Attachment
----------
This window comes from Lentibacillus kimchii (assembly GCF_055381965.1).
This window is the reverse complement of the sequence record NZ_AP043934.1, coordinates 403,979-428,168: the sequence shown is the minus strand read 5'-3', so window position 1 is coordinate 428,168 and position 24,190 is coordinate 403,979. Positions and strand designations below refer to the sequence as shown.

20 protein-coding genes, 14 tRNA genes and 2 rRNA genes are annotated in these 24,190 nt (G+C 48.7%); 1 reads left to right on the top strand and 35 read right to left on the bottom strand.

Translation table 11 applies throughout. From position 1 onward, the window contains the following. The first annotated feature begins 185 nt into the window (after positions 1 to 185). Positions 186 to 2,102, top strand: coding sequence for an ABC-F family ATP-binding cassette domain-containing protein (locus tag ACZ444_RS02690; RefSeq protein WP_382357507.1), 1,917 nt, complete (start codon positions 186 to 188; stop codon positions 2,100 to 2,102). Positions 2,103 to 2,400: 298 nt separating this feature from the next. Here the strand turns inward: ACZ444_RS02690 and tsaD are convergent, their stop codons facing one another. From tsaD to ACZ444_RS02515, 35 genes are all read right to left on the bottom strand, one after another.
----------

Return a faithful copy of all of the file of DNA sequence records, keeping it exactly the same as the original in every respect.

This window comes from Lentibacillus kimchii (assembly GCF_055381965.1).
This window is the reverse complement of the sequence record NZ_AP043934.1, coordinates 403,979-428,168: the sequence shown is the minus strand read 5'-3', so window position 1 is coordinate 428,168 and position 24,190 is coordinate 403,979. Positions and strand designations below refer to the sequence as shown.

20 protein-coding genes, 14 tRNA genes and 2 rRNA genes are annotated in these 24,190 nt (G+C 48.7%); 1 reads left to right on the top strand and 35 read right to left on the bottom strand.

Translation table 11 applies throughout. From position 1 onward, the window contains the following. The first annotated feature begins 185 nt into the window (after positions 1 to 185). Positions 186 to 2,102, top strand: coding sequence for an ABC-F family ATP-binding cassette domain-containing protein (locus tag ACZ444_RS02690; RefSeq protein WP_382357507.1), 1,917 nt, complete (start codon positions 186 to 188; stop codon positions 2,100 to 2,102). Positions 2,103 to 2,400: 298 nt separating this feature from the next. Here the strand turns inward: ACZ444_RS02690 and tsaD are convergent, their stop codons facing one another. From tsaD to ACZ444_RS02515, 35 genes are all read right to left on the bottom strand, one after another.